- Information at Internet Movie Database
- Gasoline Attendant: You and me got sense. Them Okies got no sense and no feeling. They ain't human. Human being wouldn't live the way they do. Human being couldn't stand to be so miserable.
- Tom Joad: If there was a law, they was workin' with maybe we could take it, but it ain't the law. They're workin' away our spirits, tryin' to make us cringe and crawl, takin' away our decency.
- "We're the people that live. They can't wipe us out. They can't lick us. We'll go on forever, Pa, 'cause we're the people."
- Arrival in California does not result in prosperity, but rather in more disillusionment.
- Tom: Maybe it's like Casey says. A
fellow ain't got a soul of his own, just little piece of a big soul,
the one big soul that belongs to everybody, then -
Ma: Then what, Tom?
Tom: Then it don't matter. I'll be all around in the dark. I'll be everywhere, wherever you can look. Wherever there's a fight so hungry people can eat, I'll be there. Wherever there's a cop beatin' up a guy, I'll be there. I'll be in the way guys yell when they're mad. I'll be in the way kids laugh when they're hungry and they know supper's ready and where people are eatin' the stuff they raise and livin' in the houses they build. I'll be there, too.
- Tom: Maybe it's like Casey says. A fellow ain't got a soul of his own, just little piece of a big soul, the one big soul that belongs to everybody, then -
- The journey from Oklahoma to California does not result in arrival at the expected paradise, but rather in more struggle and hardship.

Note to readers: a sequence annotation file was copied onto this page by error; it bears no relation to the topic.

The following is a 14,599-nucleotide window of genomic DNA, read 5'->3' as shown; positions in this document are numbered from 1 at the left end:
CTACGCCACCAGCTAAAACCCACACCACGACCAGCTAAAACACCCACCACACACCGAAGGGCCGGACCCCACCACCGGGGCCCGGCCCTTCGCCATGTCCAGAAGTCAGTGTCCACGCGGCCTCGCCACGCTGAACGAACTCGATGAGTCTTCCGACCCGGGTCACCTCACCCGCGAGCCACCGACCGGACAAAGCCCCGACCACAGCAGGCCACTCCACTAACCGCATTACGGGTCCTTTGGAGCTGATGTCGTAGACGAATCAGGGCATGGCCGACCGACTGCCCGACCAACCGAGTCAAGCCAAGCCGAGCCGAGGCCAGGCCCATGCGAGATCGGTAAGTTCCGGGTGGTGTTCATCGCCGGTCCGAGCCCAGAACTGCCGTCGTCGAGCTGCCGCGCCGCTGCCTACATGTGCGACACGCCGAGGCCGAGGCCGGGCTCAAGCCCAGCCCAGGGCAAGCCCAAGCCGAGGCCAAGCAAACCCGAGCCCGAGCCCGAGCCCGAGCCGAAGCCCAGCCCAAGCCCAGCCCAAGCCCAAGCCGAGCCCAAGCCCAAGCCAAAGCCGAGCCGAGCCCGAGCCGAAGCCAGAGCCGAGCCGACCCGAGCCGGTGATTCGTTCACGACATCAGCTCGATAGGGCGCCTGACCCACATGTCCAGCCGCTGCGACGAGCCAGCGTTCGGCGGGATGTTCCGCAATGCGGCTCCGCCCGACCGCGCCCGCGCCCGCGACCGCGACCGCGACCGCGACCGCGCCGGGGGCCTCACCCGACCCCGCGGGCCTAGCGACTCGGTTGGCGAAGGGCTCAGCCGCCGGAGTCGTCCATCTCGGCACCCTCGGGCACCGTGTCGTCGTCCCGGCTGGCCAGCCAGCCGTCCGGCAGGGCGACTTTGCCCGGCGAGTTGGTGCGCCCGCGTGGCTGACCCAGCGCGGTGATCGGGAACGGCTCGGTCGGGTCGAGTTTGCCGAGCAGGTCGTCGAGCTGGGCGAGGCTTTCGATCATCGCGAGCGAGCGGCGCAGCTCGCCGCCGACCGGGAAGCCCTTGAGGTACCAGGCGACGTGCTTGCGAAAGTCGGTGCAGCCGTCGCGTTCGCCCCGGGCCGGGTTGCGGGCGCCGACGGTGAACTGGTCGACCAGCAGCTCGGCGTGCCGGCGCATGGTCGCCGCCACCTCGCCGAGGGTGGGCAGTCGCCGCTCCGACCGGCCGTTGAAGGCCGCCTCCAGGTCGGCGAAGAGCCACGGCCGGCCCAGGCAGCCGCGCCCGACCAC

- A movie which we used in our EFM group a few years ago was, "The Grapes of Wrath." It explores how a piece of land even if its a dust bowl is worth fighting for. It is the place where your people were born, lived and died. To be taken from it is tearing the fabric of home, of belonging. It is a story of a people no one wanted on their land, and how that begets violence in a good man. A man who realizes he has no home and must leave his community to fight the injustice and pain living in a world that steals the identity of humankind. He leaves a marked man. Henry Fonda's scene with his mother is one of the most powerful moments in a film I have seen. This movie was a great TR. We used it starting from Culture. We came away with a new way of seeing people who are disenfranchised by the world and thrown into homelessness. We were able to look at the people today and how this is still happening. Also in our own lives, have we been disenfranchised? Have we ever played the role of doing this to others? Of course when it comes to our tradition it is filled with stories of a people being pushed out. Now some people do not like old movies, but this movie still stands up to the new movies I think. (submitted by Sydne Archambault, Lander)